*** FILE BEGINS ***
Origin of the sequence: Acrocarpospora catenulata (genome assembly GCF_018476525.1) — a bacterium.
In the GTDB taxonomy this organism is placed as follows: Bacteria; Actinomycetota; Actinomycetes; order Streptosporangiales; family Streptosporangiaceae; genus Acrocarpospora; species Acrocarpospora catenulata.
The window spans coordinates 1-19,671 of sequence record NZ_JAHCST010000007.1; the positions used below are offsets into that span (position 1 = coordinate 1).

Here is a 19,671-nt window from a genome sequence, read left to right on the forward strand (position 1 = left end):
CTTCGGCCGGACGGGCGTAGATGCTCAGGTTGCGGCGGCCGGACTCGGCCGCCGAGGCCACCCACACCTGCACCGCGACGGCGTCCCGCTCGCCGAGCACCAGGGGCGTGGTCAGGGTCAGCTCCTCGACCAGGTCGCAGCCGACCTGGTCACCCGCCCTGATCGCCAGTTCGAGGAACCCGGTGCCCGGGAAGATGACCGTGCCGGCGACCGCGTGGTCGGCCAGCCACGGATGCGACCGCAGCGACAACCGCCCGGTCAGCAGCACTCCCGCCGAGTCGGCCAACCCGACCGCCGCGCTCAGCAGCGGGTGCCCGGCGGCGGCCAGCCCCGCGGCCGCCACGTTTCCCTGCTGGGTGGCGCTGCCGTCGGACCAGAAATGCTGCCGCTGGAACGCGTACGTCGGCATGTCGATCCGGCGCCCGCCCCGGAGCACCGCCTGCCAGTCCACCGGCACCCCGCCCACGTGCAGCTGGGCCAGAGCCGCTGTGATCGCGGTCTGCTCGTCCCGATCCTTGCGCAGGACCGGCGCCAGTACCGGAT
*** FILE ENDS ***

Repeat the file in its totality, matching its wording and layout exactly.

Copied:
Origin of the sequence: Acrocarpospora catenulata (genome assembly GCF_018476525.1) — a bacterium.
In the GTDB taxonomy this organism is placed as follows: Bacteria; Actinomycetota; Actinomycetes; order Streptosporangiales; family Streptosporangiaceae; genus Acrocarpospora; species Acrocarpospora catenulata.
The window spans coordinates 1-19,671 of sequence record NZ_JAHCST010000007.1; the positions used below are offsets into that span (position 1 = coordinate 1).

Here is a 19,671-nt window from a genome sequence, read left to right on the forward strand (position 1 = left end):
CTTCGGCCGGACGGGCGTAGATGCTCAGGTTGCGGCGGCCGGACTCGGCCGCCGAGGCCACCCACACCTGCACCGCGACGGCGTCCCGCTCGCCGAGCACCAGGGGCGTGGTCAGGGTCAGCTCCTCGACCAGGTCGCAGCCGACCTGGTCACCCGCCCTGATCGCCAGTTCGAGGAACCCGGTGCCCGGGAAGATGACCGTGCCGGCGACCGCGTGGTCGGCCAGCCACGGATGCGACCGCAGCGACAACCGCCCGGTCAGCAGCACTCCCGCCGAGTCGGCCAACCCGACCGCCGCGCTCAGCAGCGGGTGCCCGGCGGCGGCCAGCCCCGCGGCCGCCACGTTTCCCTGCTGGGTGGCGCTGCCGTCGGACCAGAAATGCTGCCGCTGGAACGCGTACGTCGGCATGTCGATCCGGCGCCCGCCCCGGAGCACCGCCTGCCAGTCCACCGGCACCCCGCCCACGTGCAGCTGGGCCAGAGCCGCTGTGATCGCGGTCTGCTCGTCCCGATCCTTGCGCAGGACCGGCGCCAGTACCGGAT